Now older d 16. Not exactly thriving yet- has MH issues of her own, but wisdom beyond her years. Younger d 14 in recovery but not embracing it yet.
14-year-old daughter with restrictive ED including symptoms of exercise compulsion and orthorexia; dx at age 11. Weight loss/illness onset due to underfueling for sports.  Still recovering!
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momon
Thanks for sharing the positive side, mamabear, and it's great your eldest was able to see a lot of growth for her and the power of her family's love.
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WeNWinning
absolutely beautiful and you must be bursting with pride in her.  You all have been through so much and your D learned some very important  values and lessons of life, with your role modeling.  The power of love is so important.


WenWinning (formerly wenlow) - a Mom who has learned patience, determination, empathy, and inner strength to help her young adult daughter gain full remission after over a decade of illness and clinician set inaccurate weights
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lorpat
Wenwinning - What are your secrets for being a "mom who has learned patience, determination, empathy, and inner strength to help her young adult daughter gain full remission after over a decade of illness and clinician set inaccurate weights???? 

I was lucky to jump straight to maudesly method and easily had enough info to fight off first doctor who said "you are feeding her too much - slow down!" when she was 103 lbs. (she is closer to 130 now).   I only knew enough because I read one book (Brave Girl Eating)!  If I didn't, I would have had no idea what I was doing.  I don't have time now, but someday, I want to change things so the "professionals" are better informed!!!!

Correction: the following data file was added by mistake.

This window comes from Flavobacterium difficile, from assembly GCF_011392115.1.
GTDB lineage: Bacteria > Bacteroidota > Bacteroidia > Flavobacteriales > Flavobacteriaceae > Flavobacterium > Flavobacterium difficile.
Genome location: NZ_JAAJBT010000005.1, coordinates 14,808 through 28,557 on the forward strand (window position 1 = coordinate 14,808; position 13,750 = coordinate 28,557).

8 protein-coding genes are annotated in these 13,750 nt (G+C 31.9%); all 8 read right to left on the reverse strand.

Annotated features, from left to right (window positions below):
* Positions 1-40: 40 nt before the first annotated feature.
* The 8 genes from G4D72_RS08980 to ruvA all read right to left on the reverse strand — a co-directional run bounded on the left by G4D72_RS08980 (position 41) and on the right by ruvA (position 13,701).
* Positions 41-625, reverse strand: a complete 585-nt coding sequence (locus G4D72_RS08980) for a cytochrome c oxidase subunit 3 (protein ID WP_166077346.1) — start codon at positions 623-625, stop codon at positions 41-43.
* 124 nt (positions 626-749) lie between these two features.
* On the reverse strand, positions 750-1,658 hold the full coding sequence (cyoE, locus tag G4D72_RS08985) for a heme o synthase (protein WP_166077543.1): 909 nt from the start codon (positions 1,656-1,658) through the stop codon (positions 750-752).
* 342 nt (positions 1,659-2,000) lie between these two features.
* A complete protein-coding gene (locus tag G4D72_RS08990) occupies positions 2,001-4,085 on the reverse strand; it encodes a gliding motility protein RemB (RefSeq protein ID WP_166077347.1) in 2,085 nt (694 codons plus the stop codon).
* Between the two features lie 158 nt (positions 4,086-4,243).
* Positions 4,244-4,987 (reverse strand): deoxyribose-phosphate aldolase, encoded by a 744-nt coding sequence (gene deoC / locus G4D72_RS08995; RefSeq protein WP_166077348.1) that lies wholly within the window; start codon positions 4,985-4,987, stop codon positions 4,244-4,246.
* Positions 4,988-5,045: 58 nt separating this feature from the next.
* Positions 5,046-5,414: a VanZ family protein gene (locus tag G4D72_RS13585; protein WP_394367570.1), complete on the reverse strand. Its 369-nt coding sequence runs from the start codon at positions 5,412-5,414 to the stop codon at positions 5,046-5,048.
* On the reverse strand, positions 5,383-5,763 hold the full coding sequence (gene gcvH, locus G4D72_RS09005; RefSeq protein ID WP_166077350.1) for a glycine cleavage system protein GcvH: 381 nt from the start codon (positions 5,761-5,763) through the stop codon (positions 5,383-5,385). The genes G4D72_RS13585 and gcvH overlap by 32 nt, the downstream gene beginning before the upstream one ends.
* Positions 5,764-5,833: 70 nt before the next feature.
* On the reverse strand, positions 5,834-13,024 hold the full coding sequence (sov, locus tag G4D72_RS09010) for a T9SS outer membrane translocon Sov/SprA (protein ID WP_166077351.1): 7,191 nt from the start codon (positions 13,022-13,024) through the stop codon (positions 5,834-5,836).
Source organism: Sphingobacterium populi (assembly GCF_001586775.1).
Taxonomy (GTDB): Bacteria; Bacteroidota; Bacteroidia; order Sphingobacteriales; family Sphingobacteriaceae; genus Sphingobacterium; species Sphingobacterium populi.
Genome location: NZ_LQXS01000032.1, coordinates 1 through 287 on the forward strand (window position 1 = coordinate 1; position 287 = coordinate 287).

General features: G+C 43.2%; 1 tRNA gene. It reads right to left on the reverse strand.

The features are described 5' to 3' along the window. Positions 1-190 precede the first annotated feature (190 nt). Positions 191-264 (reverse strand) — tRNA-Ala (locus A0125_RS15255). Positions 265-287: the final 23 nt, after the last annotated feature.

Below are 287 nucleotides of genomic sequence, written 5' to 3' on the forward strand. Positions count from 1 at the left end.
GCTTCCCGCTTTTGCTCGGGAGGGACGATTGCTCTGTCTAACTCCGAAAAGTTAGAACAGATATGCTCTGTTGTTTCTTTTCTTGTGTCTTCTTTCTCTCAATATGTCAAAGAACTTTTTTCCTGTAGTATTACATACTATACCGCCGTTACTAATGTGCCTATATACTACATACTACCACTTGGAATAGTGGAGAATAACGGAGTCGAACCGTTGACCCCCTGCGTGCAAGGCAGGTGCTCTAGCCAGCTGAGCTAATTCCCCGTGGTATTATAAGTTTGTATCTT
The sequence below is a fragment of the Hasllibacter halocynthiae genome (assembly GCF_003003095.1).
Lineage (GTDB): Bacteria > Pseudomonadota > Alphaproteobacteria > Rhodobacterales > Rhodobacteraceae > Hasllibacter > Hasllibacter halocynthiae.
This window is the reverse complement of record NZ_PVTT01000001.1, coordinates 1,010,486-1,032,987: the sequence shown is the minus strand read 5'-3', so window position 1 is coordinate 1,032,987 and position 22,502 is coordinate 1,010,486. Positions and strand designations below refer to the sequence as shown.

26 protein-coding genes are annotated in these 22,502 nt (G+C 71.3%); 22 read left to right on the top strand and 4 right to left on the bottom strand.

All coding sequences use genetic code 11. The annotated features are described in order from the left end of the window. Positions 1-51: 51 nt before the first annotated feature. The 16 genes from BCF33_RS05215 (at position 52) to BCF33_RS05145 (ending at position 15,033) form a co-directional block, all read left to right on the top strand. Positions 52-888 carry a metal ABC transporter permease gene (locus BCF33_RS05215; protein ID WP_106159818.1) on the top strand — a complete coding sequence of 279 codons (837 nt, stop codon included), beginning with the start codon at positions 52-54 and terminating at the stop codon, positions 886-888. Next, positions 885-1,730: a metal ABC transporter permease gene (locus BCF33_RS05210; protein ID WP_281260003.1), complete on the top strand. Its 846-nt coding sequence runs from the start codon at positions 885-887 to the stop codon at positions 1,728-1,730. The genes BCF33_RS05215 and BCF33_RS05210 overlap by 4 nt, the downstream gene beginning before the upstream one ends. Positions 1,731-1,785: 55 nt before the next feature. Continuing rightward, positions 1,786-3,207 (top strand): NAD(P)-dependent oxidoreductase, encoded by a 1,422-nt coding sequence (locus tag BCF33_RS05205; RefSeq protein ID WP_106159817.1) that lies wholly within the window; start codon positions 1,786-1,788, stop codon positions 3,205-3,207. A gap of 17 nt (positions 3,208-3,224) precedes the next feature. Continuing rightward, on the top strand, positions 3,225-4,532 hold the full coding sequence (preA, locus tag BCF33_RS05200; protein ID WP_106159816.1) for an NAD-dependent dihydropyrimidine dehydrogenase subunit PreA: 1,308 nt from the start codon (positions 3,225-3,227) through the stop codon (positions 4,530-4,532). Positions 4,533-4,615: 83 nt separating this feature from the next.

Anyway, I have thought of you for days since seeing your tag-line about how you learned inner strength.  I know I have some somewhere - but I often can't find it.  Any tips???? 

I have done three things that are helping me right now:
1.  I have a gratitude journal where I list what is "RIGHT" with my d. (some days it just says "she is still alive")...
2.  I made a little "kit" for low times - it just has some inspirational stuff in it and a reminder about what I can control and what I can't.
3.  I made my daughter a CD with songs to inspire her to get well - and I play my copy all the time..... (includes "Amazing Grace")... [smile]

Any other tips to stay sane and not fall into a hole of despair?????  I feel like I'm on the edge of that hole all day most days....
One day at a time...

daughter diagnosed 8/15 when she was 16,
wr through maudesly method 1/16,
currently in potential first relapse